Now that A-Rod is gone, it’s time to assess the rest of the Yankees’ increasingly painful situation. We’ll go issue-by-issue, so that we don’t get inundated as we have in the past.
First up: Mo and Posada.
Supposedly, the Yankees are prepared to offer them both a boatload of money. However, the Yankees shouldn’t be opening the checkbook so hastily. They should consider the ramifications of locking up both vets to long-term deals.
Posada should get no more than a three-year deal. A fourth would be a deal-breaker for me. Now, many will think I’m nuts. The Yankees have these vast financial resources, and if they’re not using them on A-Rod, they might as well use them on Posada, right? Maybe.
Signing him to a four-year deal would mean he’d be paid probably $15 million per year through the age of 41. That doesn’t sound too attractive. But, as many have pointed out, the Yankees can afford a $15 million albatross, especially if he produces over the next two years (so that might be a $30 million albatross). Plus, having Jorge around to break in any future catcher — whether that be Pilittere, Cervelli, Romine, or Montero — would be invaluable.
The question, though, is whether you can make a $15 million player a part-time player, a la Joe Girardi when Jorge was breaking in. Or would the Yankees be forced to play Jorge full time — either by upper management not wanting to see its investment on the bench, or by a manager refusing to bench a veteran? That’s a question you must answer to some degree before offering Jorge more than three years.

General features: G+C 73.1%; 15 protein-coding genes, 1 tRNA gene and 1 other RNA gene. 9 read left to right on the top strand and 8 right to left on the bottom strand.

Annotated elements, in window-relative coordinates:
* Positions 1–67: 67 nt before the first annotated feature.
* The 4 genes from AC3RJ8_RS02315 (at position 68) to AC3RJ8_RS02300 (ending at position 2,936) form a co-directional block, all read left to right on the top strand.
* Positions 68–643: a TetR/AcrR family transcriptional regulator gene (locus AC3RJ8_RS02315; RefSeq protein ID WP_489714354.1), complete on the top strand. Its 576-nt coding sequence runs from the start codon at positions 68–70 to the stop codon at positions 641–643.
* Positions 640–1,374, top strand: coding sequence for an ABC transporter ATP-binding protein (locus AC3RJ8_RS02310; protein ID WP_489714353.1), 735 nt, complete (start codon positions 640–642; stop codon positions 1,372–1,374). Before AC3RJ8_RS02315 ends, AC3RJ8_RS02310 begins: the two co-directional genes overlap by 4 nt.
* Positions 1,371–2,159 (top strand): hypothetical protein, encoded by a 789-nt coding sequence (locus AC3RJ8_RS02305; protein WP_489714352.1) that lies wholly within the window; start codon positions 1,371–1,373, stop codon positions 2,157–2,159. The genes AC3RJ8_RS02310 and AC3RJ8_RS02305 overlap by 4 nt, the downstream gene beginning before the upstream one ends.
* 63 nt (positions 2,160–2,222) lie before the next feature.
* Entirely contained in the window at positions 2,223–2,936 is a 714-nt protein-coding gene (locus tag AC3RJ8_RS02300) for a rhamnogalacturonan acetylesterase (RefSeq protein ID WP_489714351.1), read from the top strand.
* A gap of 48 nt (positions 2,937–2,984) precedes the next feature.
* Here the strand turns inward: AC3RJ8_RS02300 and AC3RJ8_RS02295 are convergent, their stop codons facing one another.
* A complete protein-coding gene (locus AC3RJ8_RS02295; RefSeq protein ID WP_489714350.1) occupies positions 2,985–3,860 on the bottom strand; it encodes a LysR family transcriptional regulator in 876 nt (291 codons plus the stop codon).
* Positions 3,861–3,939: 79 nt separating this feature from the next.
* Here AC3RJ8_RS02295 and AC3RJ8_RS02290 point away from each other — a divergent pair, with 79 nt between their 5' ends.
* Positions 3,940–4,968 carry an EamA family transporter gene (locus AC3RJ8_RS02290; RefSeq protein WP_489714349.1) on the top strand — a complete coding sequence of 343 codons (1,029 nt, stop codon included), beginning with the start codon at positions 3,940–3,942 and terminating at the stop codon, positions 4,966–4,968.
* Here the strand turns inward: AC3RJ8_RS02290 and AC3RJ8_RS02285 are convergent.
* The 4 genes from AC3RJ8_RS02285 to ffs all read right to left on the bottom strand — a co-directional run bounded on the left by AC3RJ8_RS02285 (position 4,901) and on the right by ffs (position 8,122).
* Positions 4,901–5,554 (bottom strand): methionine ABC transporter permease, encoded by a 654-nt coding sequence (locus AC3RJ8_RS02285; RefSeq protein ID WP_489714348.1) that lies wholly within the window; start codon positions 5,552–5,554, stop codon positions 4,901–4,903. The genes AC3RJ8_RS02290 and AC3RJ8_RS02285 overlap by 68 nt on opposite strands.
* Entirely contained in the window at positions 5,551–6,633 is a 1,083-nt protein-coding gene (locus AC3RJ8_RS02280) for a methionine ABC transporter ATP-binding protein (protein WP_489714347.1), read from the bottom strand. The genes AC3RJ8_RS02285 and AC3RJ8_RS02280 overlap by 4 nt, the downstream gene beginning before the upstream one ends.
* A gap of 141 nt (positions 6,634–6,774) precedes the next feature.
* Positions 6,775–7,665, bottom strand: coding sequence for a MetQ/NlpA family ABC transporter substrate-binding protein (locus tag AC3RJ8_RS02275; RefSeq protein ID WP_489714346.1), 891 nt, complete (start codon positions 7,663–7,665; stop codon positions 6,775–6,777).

Mo, on the other hand, I can see blowing the cash on. At this point in his career, I can’t think of a better person to have pitch the ninth inning. Why? Because I’m an enormous advocate of the “bullpen ace.” This isn’t a guy you save and deploy in the ninth inning. It’s the guy you bring into the seventh inning with runners on first and third and one out. He’s the guy who gets you out of big jams, so that you can get to the closer. Basically, it’s the same idea as the “bridge to Mo,” except the pitcher isn’t necessarily relegated to the 7th or 8th inning.
Problem: we don’t have that bullpen ace yet. But with Humberto Sanchez, J.B. Cox, and Mark Melancon coming back from elbow surgery, we might find that “bullpen ace” by 2009. Having Mo as the 9th inning at that point would be invaluable.
What do you guys think? Break the bank for Mo and Po? Or make reasonable offers (and by reasonable, I mean deals longer than one year in length) and if they don’t like it, let them walk?